Const cast in C++

Given the task is to show the working of const_cast in C++.

const_cast is one of the type casting operators. It is used to change the constant value of any object or we can say it is used to remove the constant nature of any object.

const_cast can be used in programs that have any object with some constant value which need to be changed occasionally at some point.


The syntax is as follows −

const_cast<type name>(expression)


Input: x = 50
const int* y = &x
cout<<"old value is"<<*y<<"\n";
int* z=const_cast<int *>(y);
cout<<"new value is"<<*y;
Output: old value is 50
new value is 100

Following example shows the basic use of const_cast. Here we have declared a constant variable ”x” of type int which has been assigned a value of 50 and another constant pointer “y” of type int which points at the variable “x”.

A third pointer has to be created to use const_cast, and here we have created pointer ”z” of the same data type, that is, int.

So when we pass our constant pointer “y”, that points at constant variable “x” into const_cast, and assign a value to the pointer z, we are able to make changes to the value of our constant pointer “y”.

This way we were able to change the constant value from 50 to 100 using const_cast.

If we try to change the value of “x” that the pointer “y” is pointing at without using const_cast , then the following error will be shown-“assignment of read-only location”

Approach used in the below program as follows

  • First create a constant variable of type int and give it some suitable size, let’s say “a” and its value be 20.
  • Then create a constant pointer, let us say “b” of the same data type and allocate it the address of our constant variable “a”.
  • Then create a third pointer, let us say “c” of data type int to be used for const_cast.
  • Now pass our constant pointer “b” into const_cast and keep it equal to our pointer “c”.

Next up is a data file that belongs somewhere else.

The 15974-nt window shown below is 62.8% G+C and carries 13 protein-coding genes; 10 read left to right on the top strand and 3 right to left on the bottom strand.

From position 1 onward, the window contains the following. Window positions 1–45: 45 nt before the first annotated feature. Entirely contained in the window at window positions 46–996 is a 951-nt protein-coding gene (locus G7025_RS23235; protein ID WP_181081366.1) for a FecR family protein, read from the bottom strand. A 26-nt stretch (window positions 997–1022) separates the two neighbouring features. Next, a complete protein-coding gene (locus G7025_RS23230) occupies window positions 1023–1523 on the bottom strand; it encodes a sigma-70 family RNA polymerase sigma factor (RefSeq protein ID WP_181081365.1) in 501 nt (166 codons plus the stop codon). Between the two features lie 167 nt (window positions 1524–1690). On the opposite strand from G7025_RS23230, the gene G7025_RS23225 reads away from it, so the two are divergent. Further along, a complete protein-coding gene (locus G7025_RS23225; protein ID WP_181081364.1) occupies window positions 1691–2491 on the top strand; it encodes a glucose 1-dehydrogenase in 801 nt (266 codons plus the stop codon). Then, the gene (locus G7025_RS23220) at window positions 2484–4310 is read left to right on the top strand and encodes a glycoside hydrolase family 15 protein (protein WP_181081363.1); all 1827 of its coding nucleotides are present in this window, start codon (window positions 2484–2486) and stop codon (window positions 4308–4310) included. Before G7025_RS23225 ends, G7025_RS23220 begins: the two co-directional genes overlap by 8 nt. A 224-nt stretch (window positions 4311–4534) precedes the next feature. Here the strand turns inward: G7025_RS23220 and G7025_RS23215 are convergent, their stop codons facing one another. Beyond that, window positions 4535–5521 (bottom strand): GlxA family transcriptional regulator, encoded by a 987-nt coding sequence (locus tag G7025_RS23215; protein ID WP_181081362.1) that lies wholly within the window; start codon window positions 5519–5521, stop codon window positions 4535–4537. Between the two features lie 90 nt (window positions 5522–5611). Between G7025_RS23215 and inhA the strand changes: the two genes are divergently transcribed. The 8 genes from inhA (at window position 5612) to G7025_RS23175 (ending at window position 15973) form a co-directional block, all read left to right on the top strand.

• Finally make changes in the value of our pointer “c”. This will automatically make changes in the value at which our constant pointer “b” is pointing.


Step 1 -> In function main()
   Declare a constant int a=20
   Declare a constant pointer int* b=&a
   Declare a pointer int*c = const_cast<int *>(b)
   Assign *c=40


 Live Demo

#include <iostream>
using namespace std;
int main() {
   const int a = 20;
   const int* b = &a;
   cout<<"old value is"<<*b<<"\n";
   int* c=const_cast<int *>(b);
   cout<<"new value is"<<*b;
   return 0;


If we run the above code it will generate the following output −

old value is 20
new value is 40

Here, the constant pointer “b” is pointed at the constant variable “a” with value=20 which is unchangeable. But by creating a third non-constant pointer “c” of the same data type and using const_cast we are able to change that constant value.

The change of value of pointer “c” resulted in the change of the constant value 20 at which the constant pointer “b” was pointing. Therefore before using const_cast the output value was 20 and after using it the output value was 40.

Other uses of const_cast

In any program, const_cast can be used to pass constant data to another function that does not accept constant data.


#include <iostream>
using namespace std;
int change(int* p2) {
   return (*p2 * 10);
int main() {
   const int num = 100;
   const int *p = #
   int *p1 = const_cast <int *>(p);
   cout << change(p1);
   return 0;


If we run the above code it will generate the following output −


The following program shows how we are able to pass a constant value of 100 using const_cast into the function change() that does not receive any constant data.

The change() function receives the value and multiplies it by 10 and returns it back to the main() function that generates the final output, that is, 1000.

If we run the same program without const_cast and try to pass the constant value directly into the change() function, it will show errors.